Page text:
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Rated: 13+ · Book · Food/Cooking · #2190227
My Recipe Book, constantly being added to
#999121 added December 6, 2020 at 3:44pm
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Hinkle Bott Boi
A [Pennsylvania] German farm may be distinguished from the farms of other citizens by the superior size of their barns, the plain but compact form of their houses, the height of their enclosures, the extent of their orchards, the fertility of their fields, the luxuriance of their meadows, and a general appearance of plenty and neatness in everything that belongs to them.
         — Benjamin Rush

Hinkle Bott Boi is Pennsylvania Dutch, which is translated as "Chicken Pot Pie." But to think of it as your normal pot pie would be misleading. It may sound silly to call it that, but it's so different that I use the title to differentiate it from what people call pot pie that's cooked in a pie shell. Plus it's an attention getter.

It's closer to chicken and dumplings, but to equate the two dishes would likewise be a mistake because they are quite different. Bott Boi can often contain meat other than chicken, such as turkey, beef, or ham. But the real difference can be found in the "dumplings." Chicken and Dumplings often uses a fluffy, doughy kind of dropped dumpling. In Bott Boi, more simple-to-make, pasta-like noodle squares are used, made from flour, eggs, and a little water or milk.

Some think that Bott Boi developed directly from the more widespread Chicken and Dumplings. Supposedly, the characteristic noodles were used instead of the doughy dumplings because they were a staple of their diet. A common dish in Pennsylvania Dutch cooking is Schnitz und Gnepp ("apples and buttons") which includes a stew of ham, dried apples, onions, and the same kind of noodle dumplings (called buttons).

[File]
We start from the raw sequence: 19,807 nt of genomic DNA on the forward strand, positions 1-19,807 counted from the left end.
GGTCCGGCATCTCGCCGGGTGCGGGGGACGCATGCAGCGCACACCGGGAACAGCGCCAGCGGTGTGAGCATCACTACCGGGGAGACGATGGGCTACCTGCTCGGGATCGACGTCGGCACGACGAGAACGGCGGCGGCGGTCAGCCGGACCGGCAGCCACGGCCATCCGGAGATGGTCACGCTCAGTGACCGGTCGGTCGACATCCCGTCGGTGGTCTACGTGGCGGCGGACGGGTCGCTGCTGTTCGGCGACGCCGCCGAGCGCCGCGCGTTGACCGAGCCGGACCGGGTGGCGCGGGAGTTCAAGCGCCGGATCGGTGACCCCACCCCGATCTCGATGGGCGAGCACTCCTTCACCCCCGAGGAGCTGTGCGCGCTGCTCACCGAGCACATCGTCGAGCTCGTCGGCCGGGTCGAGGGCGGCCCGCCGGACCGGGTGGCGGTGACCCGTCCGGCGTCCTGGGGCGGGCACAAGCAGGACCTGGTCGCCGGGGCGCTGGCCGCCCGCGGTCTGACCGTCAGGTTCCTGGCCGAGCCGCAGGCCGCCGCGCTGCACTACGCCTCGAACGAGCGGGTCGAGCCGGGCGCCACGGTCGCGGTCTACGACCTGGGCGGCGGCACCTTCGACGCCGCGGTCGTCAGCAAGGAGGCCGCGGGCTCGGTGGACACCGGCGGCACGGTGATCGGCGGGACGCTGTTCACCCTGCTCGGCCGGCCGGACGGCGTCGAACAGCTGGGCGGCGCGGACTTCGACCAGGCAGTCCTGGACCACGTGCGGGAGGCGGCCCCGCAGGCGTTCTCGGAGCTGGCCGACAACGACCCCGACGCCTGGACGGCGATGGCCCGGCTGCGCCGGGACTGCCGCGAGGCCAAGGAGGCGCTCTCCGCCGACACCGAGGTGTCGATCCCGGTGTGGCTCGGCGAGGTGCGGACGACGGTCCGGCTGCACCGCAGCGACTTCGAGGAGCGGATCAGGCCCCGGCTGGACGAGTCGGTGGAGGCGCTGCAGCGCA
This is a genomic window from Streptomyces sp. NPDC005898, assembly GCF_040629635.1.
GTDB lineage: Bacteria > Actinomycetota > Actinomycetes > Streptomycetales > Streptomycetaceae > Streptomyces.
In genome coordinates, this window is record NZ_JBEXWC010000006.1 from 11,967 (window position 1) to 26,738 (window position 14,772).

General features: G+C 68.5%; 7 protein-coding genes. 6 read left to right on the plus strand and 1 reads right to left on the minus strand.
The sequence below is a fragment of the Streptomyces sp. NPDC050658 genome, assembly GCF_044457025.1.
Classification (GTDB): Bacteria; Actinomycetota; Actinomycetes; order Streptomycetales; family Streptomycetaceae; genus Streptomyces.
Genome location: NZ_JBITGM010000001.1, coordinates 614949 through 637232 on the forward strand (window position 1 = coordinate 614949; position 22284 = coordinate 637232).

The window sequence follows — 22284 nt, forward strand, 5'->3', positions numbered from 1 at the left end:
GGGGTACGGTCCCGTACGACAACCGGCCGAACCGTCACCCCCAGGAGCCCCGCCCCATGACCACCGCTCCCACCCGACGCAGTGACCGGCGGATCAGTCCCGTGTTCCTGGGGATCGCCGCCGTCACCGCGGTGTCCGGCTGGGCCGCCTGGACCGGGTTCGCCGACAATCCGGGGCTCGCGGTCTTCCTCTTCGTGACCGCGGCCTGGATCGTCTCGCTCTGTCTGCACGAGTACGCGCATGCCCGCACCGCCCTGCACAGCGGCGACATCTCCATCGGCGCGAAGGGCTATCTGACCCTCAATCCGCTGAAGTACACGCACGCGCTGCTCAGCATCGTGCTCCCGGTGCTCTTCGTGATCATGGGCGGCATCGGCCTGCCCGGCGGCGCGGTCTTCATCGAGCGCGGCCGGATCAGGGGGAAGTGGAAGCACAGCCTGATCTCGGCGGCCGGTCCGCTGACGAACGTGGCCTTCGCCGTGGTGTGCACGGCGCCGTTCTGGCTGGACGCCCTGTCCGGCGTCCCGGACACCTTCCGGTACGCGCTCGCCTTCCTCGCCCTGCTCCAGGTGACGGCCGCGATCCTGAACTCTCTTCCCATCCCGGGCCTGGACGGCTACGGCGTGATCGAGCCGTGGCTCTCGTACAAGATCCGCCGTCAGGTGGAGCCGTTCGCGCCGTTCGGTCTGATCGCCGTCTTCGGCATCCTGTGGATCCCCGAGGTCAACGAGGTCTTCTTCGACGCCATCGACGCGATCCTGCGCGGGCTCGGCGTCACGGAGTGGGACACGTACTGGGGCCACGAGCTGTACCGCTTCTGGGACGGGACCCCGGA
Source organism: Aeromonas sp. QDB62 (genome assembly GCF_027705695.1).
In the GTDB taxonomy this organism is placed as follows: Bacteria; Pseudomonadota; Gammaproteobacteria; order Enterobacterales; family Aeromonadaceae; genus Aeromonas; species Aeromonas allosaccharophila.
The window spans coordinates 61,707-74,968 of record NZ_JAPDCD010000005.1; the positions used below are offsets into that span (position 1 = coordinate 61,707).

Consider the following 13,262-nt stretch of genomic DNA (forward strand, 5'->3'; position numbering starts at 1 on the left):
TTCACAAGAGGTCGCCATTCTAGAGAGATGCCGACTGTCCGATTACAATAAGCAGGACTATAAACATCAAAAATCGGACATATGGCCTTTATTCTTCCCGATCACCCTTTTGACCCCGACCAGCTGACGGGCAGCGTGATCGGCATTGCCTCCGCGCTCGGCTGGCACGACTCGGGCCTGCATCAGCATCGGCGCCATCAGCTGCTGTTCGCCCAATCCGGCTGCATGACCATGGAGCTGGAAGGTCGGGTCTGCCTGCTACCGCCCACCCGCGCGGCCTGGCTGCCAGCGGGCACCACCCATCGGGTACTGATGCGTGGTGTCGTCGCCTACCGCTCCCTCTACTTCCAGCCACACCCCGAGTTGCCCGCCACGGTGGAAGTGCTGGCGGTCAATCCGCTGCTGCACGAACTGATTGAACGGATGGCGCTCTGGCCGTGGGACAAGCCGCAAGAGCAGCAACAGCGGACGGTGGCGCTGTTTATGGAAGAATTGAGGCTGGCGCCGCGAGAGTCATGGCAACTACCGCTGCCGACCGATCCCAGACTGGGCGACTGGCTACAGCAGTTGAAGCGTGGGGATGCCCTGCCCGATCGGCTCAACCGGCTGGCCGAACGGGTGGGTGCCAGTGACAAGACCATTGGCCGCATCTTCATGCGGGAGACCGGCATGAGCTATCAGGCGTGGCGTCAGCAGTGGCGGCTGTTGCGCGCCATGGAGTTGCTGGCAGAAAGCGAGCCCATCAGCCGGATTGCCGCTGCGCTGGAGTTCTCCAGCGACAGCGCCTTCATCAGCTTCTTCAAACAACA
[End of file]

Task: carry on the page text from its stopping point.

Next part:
Others, however, believe it developed separately since stewed meat broths with some kind of dumpling-like addition go far back in time, and in fact, are worldwide in nature. Regardless of how it came about, though, Bott Boi has become popular for fundraisers, community dinners, and other large-scale events because of the ease of preparing it in large quantities.

All the ingredients are easy to attain, which can include potatoes, carrots, celery, or any stew ingredient. Saffron may also be added as a flavoring and to deepen the color. This is used often in Pennsylvanian Dutch restaurants catering to their market among Pennsylvania farming communities.


I 4-5 lb fryer chicken or 4 1-lb bone-in chicken breasts
1 8-oz can chicken broth (or 2 cups)
1 8-oz can sweet peas (or 2 cups)
2 stalks celery, thinly sliced
1 carrot, peeled and diced
1 medium white onion, diced
4 potatoes peeled and diced
1/4 cup water
1 tbsp cornstarch
2 tsp parsley
1/4 tsp saffron
salt & pepper to taste

Noodle Dough:
3 cups flour
2 whole eggs
2 tbsp butter
1/2 tsp salt
milk or water, as needed


Place the chicken in a large stock pot and cover with water. Bring to a boil, then reduce heat to a gentle simmer. Cook chicken for 1 hour or until cooked through. Once chicken is done, remove from the broth, reserving 6 cups. After chicken has called, remove chicken from the bone and shred into medium-sized pieces, discarding bones and skin.

To make the noodles, you could follow what I found in my mother's Pennsylvania Dutch generationally handed-down recipe: "Blent togedder da flar ent busser, den at salt ent da eks ent chust enuff milk to make the dough a liddle stiff" (translation: Blend together the flower and butter, then add salt and the eggs and just enough milk to make the dough a little stiff). But that's a little too succinct.

Try this instead. Add flour, salt, and eggs to a large mixing bow. Mix together and add small amounts of milk or water until the dough comes together and forms a ball.
Flour a counter-top, then roll out the dough until it's 1/2-inch thick. Cut the dough into 11/2-inch squares and set aside.

Add celery, peas, carrots, potatoes, onion, and parsley to the broth and add canned chicken broth. Bring the mixture to a rolling boil, and then add the noodles in one at a time to prevent sticking. Reduce the mixture to a simmer, add parsley, saffron, salt, and pepper. Let the noodles cook for 25 minutes, or until tender.

In a small bowl, whisk the cornstarch and water together until smooth. Stir the slurry into the soup mixture. Continue to simmer the mixture, stirring occasionally, until thickened (3-5 minutes). When thickened, add the chicken.

© Copyright 2020 Eric Wharton (UN: ehwharton at Writing.Com). All rights reserved.
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